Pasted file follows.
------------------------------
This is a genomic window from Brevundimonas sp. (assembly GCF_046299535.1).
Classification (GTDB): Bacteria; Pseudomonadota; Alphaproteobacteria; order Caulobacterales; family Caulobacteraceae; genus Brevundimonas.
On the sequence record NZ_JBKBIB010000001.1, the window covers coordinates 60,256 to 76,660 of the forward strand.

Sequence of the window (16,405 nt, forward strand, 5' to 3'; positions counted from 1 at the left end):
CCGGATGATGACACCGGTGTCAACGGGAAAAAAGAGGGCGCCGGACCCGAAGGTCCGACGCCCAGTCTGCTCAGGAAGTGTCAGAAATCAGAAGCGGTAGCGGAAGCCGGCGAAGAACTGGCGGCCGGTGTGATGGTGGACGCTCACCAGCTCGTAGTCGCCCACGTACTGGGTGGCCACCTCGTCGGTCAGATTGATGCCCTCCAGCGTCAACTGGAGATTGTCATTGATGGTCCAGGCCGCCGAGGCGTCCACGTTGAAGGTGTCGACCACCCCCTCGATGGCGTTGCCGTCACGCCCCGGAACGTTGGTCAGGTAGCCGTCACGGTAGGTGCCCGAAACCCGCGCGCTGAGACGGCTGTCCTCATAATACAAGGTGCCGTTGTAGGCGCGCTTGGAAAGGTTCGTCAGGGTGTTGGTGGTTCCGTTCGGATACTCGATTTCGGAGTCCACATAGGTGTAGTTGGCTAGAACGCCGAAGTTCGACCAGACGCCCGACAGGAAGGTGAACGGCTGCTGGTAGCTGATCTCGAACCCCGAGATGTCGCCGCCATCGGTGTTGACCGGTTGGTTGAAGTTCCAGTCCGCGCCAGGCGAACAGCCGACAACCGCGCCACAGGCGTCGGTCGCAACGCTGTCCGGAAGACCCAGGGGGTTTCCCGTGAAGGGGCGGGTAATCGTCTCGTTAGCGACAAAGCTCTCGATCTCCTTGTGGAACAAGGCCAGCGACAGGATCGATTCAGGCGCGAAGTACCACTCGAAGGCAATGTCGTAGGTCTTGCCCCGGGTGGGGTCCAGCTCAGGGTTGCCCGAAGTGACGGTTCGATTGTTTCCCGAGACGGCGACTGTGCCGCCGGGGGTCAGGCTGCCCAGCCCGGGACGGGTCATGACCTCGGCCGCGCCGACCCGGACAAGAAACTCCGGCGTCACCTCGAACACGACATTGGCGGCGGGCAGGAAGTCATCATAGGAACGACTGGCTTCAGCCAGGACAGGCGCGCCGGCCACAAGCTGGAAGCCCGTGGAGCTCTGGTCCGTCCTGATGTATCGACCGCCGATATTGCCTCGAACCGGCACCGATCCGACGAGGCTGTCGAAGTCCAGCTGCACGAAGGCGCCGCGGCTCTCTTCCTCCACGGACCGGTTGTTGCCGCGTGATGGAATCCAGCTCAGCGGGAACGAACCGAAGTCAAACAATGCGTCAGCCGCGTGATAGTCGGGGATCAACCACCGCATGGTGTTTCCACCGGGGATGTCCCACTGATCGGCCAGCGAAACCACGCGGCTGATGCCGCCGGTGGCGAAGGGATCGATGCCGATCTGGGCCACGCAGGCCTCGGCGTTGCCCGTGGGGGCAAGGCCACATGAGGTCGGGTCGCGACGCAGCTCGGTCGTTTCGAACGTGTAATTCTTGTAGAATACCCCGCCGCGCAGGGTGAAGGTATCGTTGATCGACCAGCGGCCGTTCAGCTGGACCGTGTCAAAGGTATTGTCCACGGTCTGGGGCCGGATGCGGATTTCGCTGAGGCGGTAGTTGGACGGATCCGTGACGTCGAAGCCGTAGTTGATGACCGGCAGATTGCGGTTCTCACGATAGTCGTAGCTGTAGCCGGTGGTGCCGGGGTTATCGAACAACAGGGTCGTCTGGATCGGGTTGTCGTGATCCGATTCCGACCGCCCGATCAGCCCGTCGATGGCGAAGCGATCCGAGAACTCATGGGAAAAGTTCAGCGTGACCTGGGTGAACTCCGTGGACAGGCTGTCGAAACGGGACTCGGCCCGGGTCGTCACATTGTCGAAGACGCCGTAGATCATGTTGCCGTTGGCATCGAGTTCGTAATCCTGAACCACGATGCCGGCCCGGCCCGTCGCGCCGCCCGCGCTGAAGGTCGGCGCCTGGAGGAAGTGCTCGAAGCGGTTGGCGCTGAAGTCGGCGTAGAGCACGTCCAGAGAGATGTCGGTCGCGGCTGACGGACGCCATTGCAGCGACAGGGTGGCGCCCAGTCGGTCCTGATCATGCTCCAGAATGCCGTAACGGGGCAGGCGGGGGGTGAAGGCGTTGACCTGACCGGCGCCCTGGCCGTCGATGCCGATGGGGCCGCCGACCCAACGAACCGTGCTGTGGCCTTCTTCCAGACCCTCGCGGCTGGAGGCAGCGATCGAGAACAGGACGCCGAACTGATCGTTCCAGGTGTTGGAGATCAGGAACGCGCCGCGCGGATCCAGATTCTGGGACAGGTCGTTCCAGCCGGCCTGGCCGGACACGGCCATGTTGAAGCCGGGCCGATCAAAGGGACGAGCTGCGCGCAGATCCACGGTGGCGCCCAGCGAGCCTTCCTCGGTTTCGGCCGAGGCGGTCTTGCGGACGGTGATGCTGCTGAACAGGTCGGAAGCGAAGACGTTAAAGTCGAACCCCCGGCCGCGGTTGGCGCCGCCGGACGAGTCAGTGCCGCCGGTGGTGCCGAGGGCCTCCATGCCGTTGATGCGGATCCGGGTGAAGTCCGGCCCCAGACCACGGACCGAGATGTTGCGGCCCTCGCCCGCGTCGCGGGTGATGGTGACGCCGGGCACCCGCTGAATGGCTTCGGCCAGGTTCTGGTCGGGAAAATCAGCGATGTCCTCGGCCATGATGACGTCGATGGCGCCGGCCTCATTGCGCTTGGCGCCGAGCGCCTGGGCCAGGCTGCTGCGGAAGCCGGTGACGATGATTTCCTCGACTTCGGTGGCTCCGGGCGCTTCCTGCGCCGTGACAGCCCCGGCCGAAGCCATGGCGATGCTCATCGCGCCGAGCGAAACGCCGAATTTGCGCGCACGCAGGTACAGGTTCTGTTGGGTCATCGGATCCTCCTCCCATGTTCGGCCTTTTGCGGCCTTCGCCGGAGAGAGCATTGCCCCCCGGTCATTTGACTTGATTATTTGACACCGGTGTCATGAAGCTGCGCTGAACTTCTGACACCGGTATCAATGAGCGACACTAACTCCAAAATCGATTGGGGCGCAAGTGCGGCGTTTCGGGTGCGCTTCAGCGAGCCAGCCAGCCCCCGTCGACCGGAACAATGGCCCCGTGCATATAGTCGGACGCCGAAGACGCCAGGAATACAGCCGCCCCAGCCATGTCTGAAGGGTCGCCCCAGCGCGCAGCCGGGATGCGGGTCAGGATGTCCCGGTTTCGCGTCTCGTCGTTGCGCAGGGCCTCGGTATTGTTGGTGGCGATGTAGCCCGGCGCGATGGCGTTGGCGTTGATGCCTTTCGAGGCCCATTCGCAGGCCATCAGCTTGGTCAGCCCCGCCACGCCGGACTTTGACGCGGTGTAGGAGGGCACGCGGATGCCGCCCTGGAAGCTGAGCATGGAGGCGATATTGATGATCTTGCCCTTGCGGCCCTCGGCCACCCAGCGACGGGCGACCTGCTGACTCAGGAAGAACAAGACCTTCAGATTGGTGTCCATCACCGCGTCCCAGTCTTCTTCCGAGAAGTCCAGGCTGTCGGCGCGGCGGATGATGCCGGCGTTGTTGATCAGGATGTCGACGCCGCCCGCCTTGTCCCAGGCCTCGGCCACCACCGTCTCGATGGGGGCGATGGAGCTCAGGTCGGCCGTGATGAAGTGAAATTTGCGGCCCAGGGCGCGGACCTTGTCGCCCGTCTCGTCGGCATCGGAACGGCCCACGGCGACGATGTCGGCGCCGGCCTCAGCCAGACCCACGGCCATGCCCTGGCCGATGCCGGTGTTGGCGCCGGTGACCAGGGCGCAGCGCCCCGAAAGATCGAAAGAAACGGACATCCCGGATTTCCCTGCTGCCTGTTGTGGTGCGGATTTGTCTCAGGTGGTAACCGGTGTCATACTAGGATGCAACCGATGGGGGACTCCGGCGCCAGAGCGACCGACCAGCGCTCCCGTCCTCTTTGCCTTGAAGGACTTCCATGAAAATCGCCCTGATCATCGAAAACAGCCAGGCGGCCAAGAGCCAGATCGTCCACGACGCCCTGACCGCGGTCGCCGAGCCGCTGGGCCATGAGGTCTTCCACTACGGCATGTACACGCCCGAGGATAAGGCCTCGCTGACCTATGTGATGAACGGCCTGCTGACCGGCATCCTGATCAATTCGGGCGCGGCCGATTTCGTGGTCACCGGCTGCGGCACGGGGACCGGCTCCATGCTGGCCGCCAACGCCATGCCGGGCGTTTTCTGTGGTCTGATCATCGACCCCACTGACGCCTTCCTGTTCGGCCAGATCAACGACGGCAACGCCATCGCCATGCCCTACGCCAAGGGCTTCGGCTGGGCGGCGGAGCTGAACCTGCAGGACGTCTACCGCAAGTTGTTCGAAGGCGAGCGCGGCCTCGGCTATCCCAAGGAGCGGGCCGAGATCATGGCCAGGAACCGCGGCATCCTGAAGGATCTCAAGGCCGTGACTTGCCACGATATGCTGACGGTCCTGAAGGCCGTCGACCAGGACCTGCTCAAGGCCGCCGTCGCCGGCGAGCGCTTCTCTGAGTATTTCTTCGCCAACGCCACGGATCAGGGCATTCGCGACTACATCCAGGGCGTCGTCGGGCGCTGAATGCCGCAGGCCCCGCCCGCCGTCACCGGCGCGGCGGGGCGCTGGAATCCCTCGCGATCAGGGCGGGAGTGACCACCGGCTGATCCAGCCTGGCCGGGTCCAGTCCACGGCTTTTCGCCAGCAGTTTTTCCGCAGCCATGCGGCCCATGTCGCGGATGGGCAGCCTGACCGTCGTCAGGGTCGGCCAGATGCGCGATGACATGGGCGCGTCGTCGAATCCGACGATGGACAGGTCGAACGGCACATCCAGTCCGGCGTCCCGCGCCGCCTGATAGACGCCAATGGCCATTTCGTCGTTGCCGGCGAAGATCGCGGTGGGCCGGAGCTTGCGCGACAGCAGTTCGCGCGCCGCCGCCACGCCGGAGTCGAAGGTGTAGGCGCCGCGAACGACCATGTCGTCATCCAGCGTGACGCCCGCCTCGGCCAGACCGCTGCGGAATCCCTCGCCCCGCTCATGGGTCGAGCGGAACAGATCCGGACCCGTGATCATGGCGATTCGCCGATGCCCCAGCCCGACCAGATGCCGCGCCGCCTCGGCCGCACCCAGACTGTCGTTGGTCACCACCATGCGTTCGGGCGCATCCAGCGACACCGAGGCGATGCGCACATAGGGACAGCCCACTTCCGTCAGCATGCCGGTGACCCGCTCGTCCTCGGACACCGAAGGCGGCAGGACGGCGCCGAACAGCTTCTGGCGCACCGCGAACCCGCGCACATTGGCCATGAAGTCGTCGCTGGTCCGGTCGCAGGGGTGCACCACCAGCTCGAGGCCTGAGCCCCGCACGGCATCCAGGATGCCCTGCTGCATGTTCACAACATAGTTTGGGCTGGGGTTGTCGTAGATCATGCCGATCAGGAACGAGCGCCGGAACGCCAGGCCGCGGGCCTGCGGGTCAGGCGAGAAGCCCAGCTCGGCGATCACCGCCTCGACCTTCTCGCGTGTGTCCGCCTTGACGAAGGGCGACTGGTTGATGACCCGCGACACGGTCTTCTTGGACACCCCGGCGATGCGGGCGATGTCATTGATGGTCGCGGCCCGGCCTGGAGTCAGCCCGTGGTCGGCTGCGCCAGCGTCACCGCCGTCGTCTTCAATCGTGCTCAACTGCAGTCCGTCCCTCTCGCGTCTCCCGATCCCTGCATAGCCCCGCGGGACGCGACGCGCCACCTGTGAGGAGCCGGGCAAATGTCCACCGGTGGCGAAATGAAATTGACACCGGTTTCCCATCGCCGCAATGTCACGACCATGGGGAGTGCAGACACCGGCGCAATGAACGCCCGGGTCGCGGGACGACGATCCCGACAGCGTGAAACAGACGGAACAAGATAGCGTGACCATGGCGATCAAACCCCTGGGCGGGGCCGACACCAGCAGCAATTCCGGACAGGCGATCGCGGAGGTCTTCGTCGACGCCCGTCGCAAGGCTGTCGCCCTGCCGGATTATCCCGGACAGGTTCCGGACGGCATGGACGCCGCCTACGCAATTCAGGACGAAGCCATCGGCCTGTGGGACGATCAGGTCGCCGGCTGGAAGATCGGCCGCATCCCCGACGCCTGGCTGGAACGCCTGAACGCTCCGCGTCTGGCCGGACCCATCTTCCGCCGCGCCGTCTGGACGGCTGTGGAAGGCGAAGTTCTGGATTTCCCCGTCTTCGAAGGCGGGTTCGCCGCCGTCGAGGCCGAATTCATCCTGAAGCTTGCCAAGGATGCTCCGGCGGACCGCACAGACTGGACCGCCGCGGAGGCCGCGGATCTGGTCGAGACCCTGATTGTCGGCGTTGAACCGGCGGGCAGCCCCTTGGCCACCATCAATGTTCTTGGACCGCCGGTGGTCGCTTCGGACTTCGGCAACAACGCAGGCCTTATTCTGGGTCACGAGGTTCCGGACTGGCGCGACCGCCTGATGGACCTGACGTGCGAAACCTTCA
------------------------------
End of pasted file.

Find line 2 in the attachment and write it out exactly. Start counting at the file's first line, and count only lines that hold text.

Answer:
Classification (GTDB): Bacteria; Pseudomonadota; Alphaproteobacteria; order Caulobacterales; family Caulobacteraceae; genus Brevundimonas.